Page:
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KY Public Health Officials Launch Teen Vaping Quitline

Kentucky teens' use of vape products is more than double the national rate, according to the 2018 Kentucky Incentives for Prevention survey. (Adobe Stock)
Kentucky teens' use of vape products is more than double the national rate, according to the 2018 Kentucky Incentives for Prevention survey. (Adobe Stock)
November 19, 2019

FRANKFURT, Ky. — Public health officials have launched a free service aimed at helping Kentucky teens quit vaping. The program, called "My Life, My Quit," comes as the Centers for Disease Control and Prevention works to curb a nationwide epidemic of severe lung injury associated with vaping.

Elizabeth Anderson-Hoagland, supervisor of the Health Promotion Program at the Kentucky Department for Public Health, said while states can't compete with the billions of dollars spent on vape-product advertising by e-cigarette companies, she believes parents and communities are starting to take the risks of vaping seriously.

"What we do have, I think, is we do have credibility and we have the best interest of the public in mind,” Anderson-Hoagland said. “Because I don't get paid extra to help someone quit smoking, but we know that someone from an e-cigarette company, they might get paid extra if they get more people using their product."

High school students in the Commonwealth are more than twice as likely as adults to use e-cigarettes such as JUUL, a single pod of which contains as much nicotine as an entire pack of traditional cigarettes. Kentucky is the 13th state in the country to offer a version of the "My Life, My Quit" service.

The push for a federal ban on flavored e-cigarettes has stalled.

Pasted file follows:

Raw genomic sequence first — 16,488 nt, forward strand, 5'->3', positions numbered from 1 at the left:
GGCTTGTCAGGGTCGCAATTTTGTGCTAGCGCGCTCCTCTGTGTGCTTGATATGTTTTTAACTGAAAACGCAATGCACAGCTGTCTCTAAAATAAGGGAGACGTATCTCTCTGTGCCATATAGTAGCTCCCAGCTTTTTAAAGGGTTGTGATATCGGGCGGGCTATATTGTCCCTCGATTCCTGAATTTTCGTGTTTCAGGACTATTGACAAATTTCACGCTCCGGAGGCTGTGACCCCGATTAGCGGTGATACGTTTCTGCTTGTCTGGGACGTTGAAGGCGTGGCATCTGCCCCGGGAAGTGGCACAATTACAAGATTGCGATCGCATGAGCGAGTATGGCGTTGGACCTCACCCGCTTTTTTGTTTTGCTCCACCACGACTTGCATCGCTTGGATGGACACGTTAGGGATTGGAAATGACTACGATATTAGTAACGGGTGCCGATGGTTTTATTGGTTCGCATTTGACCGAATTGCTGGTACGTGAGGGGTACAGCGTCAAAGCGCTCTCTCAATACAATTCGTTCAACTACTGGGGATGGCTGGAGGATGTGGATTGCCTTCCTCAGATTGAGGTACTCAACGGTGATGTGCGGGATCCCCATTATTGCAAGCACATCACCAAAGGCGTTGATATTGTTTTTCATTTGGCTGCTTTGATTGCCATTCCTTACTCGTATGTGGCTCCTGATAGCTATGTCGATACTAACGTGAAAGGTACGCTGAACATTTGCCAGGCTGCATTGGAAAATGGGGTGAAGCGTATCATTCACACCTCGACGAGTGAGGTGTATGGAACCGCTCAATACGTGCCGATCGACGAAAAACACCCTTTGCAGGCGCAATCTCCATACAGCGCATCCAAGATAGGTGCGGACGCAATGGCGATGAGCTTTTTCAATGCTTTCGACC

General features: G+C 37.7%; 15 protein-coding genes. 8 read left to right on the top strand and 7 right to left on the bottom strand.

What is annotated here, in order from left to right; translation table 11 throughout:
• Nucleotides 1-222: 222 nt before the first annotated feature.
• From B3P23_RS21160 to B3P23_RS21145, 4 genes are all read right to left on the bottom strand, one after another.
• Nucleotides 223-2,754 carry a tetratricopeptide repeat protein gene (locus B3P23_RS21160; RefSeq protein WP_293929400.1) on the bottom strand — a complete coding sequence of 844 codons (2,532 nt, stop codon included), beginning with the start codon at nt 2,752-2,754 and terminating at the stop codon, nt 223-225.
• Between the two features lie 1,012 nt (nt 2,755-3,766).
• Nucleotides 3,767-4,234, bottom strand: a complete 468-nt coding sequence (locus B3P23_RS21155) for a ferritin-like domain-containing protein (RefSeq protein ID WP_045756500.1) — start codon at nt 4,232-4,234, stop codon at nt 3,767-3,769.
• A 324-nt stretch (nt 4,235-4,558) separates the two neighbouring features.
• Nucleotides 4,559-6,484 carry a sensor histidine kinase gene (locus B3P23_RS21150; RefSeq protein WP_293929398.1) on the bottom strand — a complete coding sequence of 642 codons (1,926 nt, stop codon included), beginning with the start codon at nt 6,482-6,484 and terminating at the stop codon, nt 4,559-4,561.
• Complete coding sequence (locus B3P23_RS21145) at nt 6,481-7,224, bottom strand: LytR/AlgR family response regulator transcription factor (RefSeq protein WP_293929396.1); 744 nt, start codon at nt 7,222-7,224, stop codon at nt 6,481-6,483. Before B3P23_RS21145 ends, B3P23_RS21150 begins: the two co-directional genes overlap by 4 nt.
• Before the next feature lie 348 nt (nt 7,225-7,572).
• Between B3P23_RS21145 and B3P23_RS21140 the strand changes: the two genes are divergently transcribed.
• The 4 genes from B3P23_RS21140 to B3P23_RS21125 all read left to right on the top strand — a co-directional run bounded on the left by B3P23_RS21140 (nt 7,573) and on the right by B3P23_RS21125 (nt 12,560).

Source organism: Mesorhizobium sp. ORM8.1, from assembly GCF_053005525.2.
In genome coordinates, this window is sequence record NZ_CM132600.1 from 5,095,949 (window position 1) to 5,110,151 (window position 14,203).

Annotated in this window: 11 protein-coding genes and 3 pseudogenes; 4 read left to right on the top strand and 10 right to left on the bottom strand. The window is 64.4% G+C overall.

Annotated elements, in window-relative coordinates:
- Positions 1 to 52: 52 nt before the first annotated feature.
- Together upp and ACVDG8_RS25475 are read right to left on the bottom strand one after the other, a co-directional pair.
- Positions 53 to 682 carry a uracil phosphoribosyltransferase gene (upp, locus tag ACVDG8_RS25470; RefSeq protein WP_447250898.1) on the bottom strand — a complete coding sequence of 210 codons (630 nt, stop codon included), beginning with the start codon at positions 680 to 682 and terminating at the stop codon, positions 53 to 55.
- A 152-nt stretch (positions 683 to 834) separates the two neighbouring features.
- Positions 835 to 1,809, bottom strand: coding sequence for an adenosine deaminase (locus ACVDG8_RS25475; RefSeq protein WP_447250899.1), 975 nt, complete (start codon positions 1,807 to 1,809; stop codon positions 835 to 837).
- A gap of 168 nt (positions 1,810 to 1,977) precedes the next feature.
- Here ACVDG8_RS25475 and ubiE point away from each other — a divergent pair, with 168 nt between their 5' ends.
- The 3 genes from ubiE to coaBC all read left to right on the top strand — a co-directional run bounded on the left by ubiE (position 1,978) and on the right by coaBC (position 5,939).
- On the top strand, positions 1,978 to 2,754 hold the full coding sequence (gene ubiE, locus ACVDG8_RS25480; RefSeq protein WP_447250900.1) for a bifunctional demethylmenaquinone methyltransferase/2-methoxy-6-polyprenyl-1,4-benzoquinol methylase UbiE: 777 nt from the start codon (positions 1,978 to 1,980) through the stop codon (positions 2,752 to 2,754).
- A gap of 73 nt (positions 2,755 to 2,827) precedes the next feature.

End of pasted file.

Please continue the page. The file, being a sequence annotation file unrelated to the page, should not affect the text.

Anderson-Hoagland pointed to a recent survey that found vaping use among teens in the Commonwealth has skyrocketed within the past few years.

"We had a 200% increase in e-cigarette use among high school students,” she said. “I have never seen an increase in drugs like that - of any drug use - in my history of public health. This is absolutely astronomical."

While the state's main tobacco quitline, 1-800-QUIT-NOW, has been available to kids as young as 12, teens weren't interested in using the program. Anderson-Hoagland noted young people communicate differently than previous generations of tobacco users, and said public health efforts should take that into account.

"And so with this program, we have 'quit coaches' who have been trained specifically to work with teenagers. They understand the language, they understand the motivation,” she said. “We know teenagers are less likely these days to pick up a phone and call someone, so this has an option where you can text to enroll."

Teens who want to stop using e-cigarettes or other tobacco products can text or call the toll-free My Life, My Quit number at 855-891-9989. Support is also available at QuitNowKentucky.org.

Nadia Ramlagan, Public News Service - KY